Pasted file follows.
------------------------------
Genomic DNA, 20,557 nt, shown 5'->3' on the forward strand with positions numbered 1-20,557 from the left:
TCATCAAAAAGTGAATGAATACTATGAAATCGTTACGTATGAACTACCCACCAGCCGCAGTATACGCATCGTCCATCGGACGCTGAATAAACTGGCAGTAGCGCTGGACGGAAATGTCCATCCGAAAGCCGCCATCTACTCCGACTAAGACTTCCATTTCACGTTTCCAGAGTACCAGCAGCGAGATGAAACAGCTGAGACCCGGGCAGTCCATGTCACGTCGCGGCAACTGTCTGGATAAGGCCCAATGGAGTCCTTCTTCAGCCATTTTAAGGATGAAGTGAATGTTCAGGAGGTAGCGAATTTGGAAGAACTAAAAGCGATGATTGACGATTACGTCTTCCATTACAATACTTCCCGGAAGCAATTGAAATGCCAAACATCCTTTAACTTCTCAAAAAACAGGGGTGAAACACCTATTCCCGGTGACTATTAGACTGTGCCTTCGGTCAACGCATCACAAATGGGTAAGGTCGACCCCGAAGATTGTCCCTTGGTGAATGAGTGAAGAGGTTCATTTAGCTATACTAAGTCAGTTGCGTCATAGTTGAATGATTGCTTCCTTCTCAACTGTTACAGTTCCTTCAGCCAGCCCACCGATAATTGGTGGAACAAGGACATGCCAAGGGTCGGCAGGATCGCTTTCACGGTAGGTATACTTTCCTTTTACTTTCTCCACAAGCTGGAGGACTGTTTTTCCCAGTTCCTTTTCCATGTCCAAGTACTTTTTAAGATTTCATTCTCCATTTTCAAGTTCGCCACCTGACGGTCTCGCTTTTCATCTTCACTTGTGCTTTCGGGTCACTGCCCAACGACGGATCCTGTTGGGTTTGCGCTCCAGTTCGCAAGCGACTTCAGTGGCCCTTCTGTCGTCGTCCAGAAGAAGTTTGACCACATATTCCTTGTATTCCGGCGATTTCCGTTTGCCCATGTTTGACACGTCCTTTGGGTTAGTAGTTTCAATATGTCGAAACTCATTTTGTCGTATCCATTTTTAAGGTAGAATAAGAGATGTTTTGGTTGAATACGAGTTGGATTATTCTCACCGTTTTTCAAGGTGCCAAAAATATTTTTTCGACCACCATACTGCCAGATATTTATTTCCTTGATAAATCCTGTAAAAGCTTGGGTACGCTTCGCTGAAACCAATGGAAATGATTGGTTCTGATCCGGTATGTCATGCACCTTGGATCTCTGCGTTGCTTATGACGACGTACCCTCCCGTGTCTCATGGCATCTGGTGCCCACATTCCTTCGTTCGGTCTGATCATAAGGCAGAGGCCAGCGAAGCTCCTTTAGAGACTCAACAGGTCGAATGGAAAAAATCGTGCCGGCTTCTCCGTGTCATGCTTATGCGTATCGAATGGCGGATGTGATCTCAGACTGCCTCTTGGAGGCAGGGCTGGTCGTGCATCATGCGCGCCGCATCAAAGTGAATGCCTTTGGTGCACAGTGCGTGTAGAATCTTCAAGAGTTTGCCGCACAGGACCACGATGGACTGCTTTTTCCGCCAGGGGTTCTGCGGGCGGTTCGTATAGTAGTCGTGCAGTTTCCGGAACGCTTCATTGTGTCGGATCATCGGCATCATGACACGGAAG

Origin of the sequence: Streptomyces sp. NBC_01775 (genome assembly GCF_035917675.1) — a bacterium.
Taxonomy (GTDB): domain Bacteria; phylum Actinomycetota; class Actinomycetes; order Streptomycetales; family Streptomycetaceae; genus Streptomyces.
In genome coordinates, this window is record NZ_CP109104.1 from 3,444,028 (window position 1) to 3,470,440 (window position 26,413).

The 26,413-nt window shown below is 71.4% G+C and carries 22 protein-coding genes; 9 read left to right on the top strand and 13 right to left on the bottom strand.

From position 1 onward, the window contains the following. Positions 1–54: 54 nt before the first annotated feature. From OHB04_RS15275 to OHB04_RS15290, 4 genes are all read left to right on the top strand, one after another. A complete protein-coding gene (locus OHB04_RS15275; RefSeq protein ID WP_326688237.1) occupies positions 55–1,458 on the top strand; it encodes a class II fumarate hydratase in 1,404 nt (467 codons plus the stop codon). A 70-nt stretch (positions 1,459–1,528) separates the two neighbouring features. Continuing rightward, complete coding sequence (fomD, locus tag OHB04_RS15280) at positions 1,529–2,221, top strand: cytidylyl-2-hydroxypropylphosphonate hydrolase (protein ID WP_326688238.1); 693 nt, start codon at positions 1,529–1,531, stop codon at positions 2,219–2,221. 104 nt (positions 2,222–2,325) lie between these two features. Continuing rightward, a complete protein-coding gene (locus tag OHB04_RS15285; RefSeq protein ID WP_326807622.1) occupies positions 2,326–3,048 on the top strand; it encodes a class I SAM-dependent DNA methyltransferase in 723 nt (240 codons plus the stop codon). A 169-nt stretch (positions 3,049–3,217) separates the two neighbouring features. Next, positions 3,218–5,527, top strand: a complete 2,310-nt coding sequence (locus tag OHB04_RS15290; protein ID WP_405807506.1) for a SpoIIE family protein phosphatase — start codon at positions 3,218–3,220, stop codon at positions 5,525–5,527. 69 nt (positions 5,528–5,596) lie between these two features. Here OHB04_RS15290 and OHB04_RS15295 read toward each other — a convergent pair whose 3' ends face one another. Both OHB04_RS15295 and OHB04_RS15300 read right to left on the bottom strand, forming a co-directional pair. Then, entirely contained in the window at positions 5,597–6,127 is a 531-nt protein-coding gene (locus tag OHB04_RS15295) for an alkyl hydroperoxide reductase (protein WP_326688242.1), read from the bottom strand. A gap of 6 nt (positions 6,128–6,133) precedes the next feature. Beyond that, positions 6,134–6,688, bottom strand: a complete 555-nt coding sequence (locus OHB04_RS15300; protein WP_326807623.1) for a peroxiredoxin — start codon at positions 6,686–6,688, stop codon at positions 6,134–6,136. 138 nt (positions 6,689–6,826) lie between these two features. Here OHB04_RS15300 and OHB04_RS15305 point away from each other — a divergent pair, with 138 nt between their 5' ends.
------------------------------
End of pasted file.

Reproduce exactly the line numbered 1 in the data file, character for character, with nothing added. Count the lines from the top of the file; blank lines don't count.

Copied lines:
Genomic DNA, 20,557 nt, shown 5'->3' on the forward strand with positions numbered 1-20,557 from the left: